Abstract 811: Eicosapentaenoic Acid Attenuates Aortic Medial Calcification in a Rat Model of Vascular Calcification
Background: Vascular calcification plays an important role in the development of cardiovascular disorders. Recent studies have revealed the many biological effects of eicosapentaenoic acid (EPA), a major n-3 polyunsaturated fatty acid, and its usefulness for treating atherosclerosis. Nevertheless, few studies have evaluated the effects of EPA on arterial medial calcification. This study was conducted to examine the effects of EPA on vascular calcification.
Methods and Results: As previously reported, arterial medial calcification was induced by treating 42-day-old Sprague-Dawley rats with warfarin and vitamin K1 for 2 weeks (WVK rats), to inhibit γ-carboxylation of matrix Gla protein. In addition, EPA rats were established by feeding EPA to WVK rats at the dose of 1 g/kg/day. Histological evaluation with von Kossa staining revealed that dramatic decrease of arterial medial calcification in EPA rats as compared with that in the WVK rats (histological calcification ratio: WVK vs. EPA=4.7±2.6 % vs. 1.8±1.4 %, p<0.05). Immunohistochemical and RT-PCR analyses revealed that the expressions of osteoblastic markers such as osteopontin, alkaline phosphatase, and cbfa1 were significantly increased in the WVK rats, while they were inhibited in the EPA rats. Immunohistochemistry for CD68 revealed significant migration of macrophages into the aortic adventitia around the calcified area, with a positive correlation noted between the cell number and the calcification ratio. Some of these macrophages showed positive immunohistochemical staining for matrix-metalloproteinase (MMP)-2 or MMP-9. EPA decreased this macrophage infiltration and also the mRNA expression of monocyte chemotactic protein (MCP)-1 in the aorta. Additionally, immunoblotting and gelatin zymography revealed decreased MMP-9 expression in the EPA rats as compared with that in the WVK rats.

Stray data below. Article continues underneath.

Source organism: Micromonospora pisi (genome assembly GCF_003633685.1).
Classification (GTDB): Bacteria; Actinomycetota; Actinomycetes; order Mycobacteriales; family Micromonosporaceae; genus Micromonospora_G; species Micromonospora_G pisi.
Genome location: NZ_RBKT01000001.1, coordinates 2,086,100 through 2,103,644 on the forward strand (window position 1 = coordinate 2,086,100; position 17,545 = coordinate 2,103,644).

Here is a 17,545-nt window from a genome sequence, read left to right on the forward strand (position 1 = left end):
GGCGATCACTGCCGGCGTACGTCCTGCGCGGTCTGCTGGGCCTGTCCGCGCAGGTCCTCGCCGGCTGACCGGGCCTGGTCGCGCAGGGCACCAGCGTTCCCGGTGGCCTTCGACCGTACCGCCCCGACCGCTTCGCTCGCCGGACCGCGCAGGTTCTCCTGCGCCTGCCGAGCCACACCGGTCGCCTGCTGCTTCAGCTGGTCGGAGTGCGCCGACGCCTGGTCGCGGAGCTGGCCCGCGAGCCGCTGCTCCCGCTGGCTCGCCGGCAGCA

Conclusion: These observations indicate that EPA attenuates arterial medial calcification not only by regulating the osteogenic process, but also by inhibiting MMP activity through suppression of macrophage infiltration in the rat model of vascular calcification.